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Remote monitoring and follow-up of pacemakers and implantable cardioverter defibrillators

Haran Burri, David Senouf
DOI: http://dx.doi.org/10.1093/europace/eup110 701-709 First published online: 26 May 2009


In the era of communication technology, new options are now available for following-up patients implanted with pacemakers (PMs) and defibrillators (ICDs). Most major companies offer devices with wireless capabilities that communicate automatically with home transmitters, which then relay data to the physician, thereby allowing remote patient follow-up and monitoring. These systems are being widely used in the USA for remote follow-up, and have been more recently introduced in Europe, where their adoption is increasing. In this article, we describe the currently existing systems, review the available evidence in the literature regarding remote follow-up and monitoring of PMs and ICDs, and finally discuss some unresolved issues.

  • Pacemaker
  • Implantable cardioverter defibrillator
  • Telemedicine
  • Remote monitoring
  • Remote follow-up


With increasing awareness of indications for pacemakers (PMs) and especially implantable cardioverter defibrillators (ICDs), the number of patients with implantable devices has been growing steadily. According to the recent ACC/AHA/HRS guidelines,1 patients with a PM should be followed-up every 3–12 months, and those with an ICD every 3–6 months (with more frequent follow-ups as the battery approaches elective replacement, Table 1). Altogether, this implies frequent visits for the patient, and for the outpatient clinic a significant increase in workload. Transtelephonic monitoring has been available for many years, but provides only basic information on battery status and capture thresholds, and is limited to follow-up of PMs. More recently, home transmitters are available from most major device companies that are able to interrogate the device, either manually by the patient using a telemetry wand or automatically using wireless technology. The data downloaded from the device by the transmitter is then sent to the physician, using either the landline phone or the GSM network. Many current PMs and ICDs are able to automatically execute the tests that are performed manually at the outpatient clinic, such as battery status, lead impedances, or sensing and capture thresholds. Data acquired automatically on a pre-defined periodic basis by the device can then be sent from the patient's home to the physician using the transmitter (thus avoiding an unnecessary in-clinic visit), hence the term remote follow-up. Another aspect is remote monitoring, which concerns data acquired automatically on a daily basis by the device, with unscheduled transmission of any pre-defined alerts to the physician. These alerts may involve device integrity (e.g. battery status, lead impedance), programming issues (e.g. disabling of ventricular fibrillation therapy, insufficient safety margins for sensing or capture), or medical data (e.g. arrhythmias, indication of lung fluid accumulation). Therefore, remote monitoring has the potential to offer improved patient safety and quality of care. A comprehensive review on remote monitoring and follow-up of implantable devices has been published last year.2 Our aim is to provide an update on this rapidly evolving topic by presenting new data and describing the currently available technology.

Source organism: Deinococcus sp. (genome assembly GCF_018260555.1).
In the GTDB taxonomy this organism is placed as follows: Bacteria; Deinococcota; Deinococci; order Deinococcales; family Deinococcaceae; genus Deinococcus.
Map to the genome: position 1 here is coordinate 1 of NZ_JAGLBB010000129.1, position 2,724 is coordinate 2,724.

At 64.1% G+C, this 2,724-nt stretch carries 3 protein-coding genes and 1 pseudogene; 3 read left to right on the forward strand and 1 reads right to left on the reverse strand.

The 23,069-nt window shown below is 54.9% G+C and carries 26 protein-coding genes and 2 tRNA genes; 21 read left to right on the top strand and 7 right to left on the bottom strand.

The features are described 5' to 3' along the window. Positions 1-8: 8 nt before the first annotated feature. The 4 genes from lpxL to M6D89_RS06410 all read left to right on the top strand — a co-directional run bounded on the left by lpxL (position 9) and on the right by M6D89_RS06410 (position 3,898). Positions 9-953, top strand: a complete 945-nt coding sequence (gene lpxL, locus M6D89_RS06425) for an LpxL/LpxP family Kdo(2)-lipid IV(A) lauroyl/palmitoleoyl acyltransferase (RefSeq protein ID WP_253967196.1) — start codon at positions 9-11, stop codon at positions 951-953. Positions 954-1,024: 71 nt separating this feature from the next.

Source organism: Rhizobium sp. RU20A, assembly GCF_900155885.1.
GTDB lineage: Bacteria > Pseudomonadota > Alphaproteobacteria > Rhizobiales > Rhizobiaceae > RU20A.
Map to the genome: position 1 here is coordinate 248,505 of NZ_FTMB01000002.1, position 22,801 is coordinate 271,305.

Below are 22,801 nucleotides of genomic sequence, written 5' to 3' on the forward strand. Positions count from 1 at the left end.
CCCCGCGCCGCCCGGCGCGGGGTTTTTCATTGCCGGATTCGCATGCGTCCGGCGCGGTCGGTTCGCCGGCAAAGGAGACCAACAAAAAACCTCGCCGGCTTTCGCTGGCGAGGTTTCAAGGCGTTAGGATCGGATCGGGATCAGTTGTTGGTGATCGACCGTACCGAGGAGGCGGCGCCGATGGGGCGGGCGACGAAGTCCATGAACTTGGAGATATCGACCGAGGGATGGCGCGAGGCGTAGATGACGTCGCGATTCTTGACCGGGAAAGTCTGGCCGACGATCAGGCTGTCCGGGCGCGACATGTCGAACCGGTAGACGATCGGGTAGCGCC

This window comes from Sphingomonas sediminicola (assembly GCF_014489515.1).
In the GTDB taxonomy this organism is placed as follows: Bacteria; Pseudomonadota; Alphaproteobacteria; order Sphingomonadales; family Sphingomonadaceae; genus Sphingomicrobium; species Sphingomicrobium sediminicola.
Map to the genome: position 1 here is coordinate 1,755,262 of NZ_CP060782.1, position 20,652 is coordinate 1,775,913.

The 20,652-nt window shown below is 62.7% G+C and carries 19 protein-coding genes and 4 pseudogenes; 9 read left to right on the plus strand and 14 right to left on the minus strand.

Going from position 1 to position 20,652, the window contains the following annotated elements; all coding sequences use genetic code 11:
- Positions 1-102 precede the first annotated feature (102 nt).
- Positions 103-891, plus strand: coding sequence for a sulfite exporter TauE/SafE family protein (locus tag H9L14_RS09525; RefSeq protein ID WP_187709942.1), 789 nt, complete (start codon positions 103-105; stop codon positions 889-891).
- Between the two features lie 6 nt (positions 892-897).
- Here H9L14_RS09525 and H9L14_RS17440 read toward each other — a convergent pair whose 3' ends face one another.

View this table:
Table 1

Minimum frequency of pacemakers/implantable cardioverter defibrillator/cardiac resynchronization therapy monitoring and possibilities of remote follow-up

Direct follow-upRemote follow-up